INDIANAPOLIS — It has been a turbulent ride for the aviation industry after a year of COVID-related lock downs and travel plans put on standby.
Indianapolis-based flight school, LIFT Academy, is preparing future pilots as the industry turns around. But, they need students to fill a widening pilot gap in order for everyone’s travel plans to be able to take off.
Sarah Hayward is buckled in to take her career to new heights.
“It's really fulfilling to one day have never been in a small airplane and then a month later, solo, take a plane up on your own,” said Hayward, a flight instructor at LIFT Academy.
A career change post-college landed her in the cockpit. Hayward began flight school at LIFT in Indianapolis in April of 2019.
“I was on the route to be a veterinarian and I just couldn't see myself doing that for the rest of my life,” Hayward said.
Her flight plan will take her straight to Republic Airways. LIFT Academy partners with Republic to prepare pilots to get started with the airline immediately after graduating.
One of LIFT’s most recent graduates is Noah Franklin, he hit the ground running with Republic this summer.
“Now I will train for about two and a half months, learn the operation of the company and then I will become a first officer for Republic,” Franklin said.
Franklin is one of about 30 LIFT students that will start as a first officer with Republic this year.
According to the Bureau of Transportation, it has been smoother sailing for the industry. In May of this year, there were 55-million US Airlines Passengers. It is a drastic change from the same month in 2020, with barely 8-million passengers.
Plus, travel plans this year are trending up, with a nearly 16% increase in passengers from April to May of this year.
“In the next 20 years, Boeing reports over 700,000 pilots are needed across the world and over 700,000 mechanics are needed worldwide,” said Dana Donati, General Manager and Director of Academic Programs for LIFT Academy at Republic Airways.
LIFT Academy offers an accelerate program for students who want to become pilots. First, they prepare for the flight decks at regional airlines which gets them ready for careers with major airlines.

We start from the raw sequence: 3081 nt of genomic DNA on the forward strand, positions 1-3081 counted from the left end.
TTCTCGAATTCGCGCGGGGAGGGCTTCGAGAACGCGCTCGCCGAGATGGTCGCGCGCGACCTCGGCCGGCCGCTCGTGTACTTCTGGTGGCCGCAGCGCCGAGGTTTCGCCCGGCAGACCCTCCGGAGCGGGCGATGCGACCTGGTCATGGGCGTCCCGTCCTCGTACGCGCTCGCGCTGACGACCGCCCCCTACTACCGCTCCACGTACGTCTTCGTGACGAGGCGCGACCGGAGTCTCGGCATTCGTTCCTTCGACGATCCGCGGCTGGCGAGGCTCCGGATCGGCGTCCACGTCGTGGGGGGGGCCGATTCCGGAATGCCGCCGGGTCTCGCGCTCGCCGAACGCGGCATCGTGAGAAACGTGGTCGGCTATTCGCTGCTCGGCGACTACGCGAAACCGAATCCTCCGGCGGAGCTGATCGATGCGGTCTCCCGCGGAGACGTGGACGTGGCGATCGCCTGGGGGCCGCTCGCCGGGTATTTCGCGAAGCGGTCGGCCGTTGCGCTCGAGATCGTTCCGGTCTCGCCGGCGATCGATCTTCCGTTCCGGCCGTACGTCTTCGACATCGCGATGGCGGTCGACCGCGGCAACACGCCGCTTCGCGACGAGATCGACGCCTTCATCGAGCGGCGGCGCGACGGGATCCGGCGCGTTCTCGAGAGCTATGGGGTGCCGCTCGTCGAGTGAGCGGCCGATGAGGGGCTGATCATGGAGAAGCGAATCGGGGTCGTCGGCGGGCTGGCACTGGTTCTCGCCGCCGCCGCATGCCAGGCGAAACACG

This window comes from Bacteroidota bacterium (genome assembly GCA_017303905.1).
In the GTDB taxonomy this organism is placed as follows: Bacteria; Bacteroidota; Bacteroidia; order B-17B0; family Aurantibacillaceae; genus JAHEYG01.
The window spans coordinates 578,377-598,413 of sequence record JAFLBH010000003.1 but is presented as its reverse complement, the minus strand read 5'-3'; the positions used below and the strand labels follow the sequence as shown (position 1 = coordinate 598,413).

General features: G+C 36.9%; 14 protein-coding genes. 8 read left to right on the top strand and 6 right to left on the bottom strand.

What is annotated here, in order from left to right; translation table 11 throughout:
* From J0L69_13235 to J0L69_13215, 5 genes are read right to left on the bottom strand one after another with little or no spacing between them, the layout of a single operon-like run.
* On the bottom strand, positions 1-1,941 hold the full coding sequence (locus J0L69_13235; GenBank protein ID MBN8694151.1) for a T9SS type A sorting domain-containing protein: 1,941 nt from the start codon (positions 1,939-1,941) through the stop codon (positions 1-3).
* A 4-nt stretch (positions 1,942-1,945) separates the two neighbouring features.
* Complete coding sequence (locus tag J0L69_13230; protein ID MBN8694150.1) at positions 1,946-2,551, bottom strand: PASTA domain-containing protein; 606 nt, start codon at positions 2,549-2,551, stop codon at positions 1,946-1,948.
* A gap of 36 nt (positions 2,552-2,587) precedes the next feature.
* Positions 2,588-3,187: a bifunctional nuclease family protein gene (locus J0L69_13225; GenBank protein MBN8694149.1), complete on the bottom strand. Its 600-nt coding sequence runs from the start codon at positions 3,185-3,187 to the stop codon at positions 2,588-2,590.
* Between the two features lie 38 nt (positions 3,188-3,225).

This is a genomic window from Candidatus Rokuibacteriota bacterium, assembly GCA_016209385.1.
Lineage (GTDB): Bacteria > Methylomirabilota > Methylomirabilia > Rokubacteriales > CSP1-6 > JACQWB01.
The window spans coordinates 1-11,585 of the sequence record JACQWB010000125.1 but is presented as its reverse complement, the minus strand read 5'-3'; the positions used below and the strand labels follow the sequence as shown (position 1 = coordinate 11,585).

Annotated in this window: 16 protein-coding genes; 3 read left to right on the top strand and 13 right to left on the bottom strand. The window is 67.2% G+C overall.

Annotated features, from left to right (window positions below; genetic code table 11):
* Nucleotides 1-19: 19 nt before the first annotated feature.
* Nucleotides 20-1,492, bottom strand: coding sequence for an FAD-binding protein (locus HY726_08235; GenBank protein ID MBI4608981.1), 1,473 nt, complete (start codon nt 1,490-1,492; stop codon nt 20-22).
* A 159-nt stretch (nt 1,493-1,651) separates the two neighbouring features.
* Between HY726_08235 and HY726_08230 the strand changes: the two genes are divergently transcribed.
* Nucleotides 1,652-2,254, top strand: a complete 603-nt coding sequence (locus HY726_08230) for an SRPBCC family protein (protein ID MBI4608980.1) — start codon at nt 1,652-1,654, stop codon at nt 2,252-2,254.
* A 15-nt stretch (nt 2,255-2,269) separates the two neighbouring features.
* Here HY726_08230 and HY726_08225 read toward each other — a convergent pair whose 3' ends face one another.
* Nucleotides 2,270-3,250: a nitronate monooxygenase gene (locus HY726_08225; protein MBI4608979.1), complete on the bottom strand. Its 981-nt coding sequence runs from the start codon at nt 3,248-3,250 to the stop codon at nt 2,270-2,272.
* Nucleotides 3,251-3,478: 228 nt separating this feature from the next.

“Just in the next couple years, the three major airlines, American, Delta and United, they are going to be hiring thousands of pilots which means those pilots are going to come from the regional airlines like Republic,” Donati explained.
And while turbulence continues, the demand for travel continues to bounce back.
“Aviation definitely goes through its challenges, we have seen it with September 11, we have seen it with the 2008 recession and now the pandemic,” Donati said. “But there is always a need for travel and there is a demand there.”
The sky is the limit on this career path.
“Aviation is challenging, it's fun, it’s a fast moving industry,” Donati explained. “You get travel benefits, you get to move within a company pretty easily if you have different skills, you get to do different things associated with aviation, it is not just flying an airplane, it is not just maintaining an aircraft. My career I entered into the flight deck and now I am overseeing a flight school. So the more certifications and the more education you have within the industry, the more areas of growth.
LIFT Academy offers two programs. The flight program is a full time training environment. IT takes about 12 months to complete the training as a flight student, which takes someone from a private pilot certification all the way up to multi-engine certification. Students will then be a flight instructor at LIFT Academy until they are able to feed right into Republic Airways.
The other program is for aviation maintenance technicians which is an earn and learn module. Students will be earning a wage as they learn.
Females are in high demand to fuel positions within the aviation industry. The Women in Aviation Advisory Board of the Federal Aviation Administration is working to diversify aviation from CEO positions to flight crews.
According to Donati, currently 8% of airline transport pilots are females, 2.3% of aircraft mechanics are females and less than 3% of C-Suite employees are females.
“The numbers continue to be low, they haven't changed since the 1980's, so this board was put together to create recommendations and ideas on how we can change culture, on how we can create more awareness and outreach so every girl has the opportunity to consider this as a career,” Donati said.
LIFT Off – Females who Fly is LIFT’s third annual Girls in Aviation Day event, part of an initiative Women in Aviation International began in 2015. LIFT invites girls who are interested in STEM careers to join them to explore the vast opportunities available within aviation. Female leaders in aviation, airline captains, executives, technicians and more, will have a panel and group sessions to talk with the girls. All participants will receive an bag filled with LIFT giveaways and will be able to tour LIFT’s hangar and aircraft. Registration is free for the September 25 event that begins at 9:45 and ends at 12:30.
For more information on LIFT Academy: https://flywithlift.com/
For more information on the LIFT Off – Females Who Fly event: https://flywithlift.com/lift-off-2021/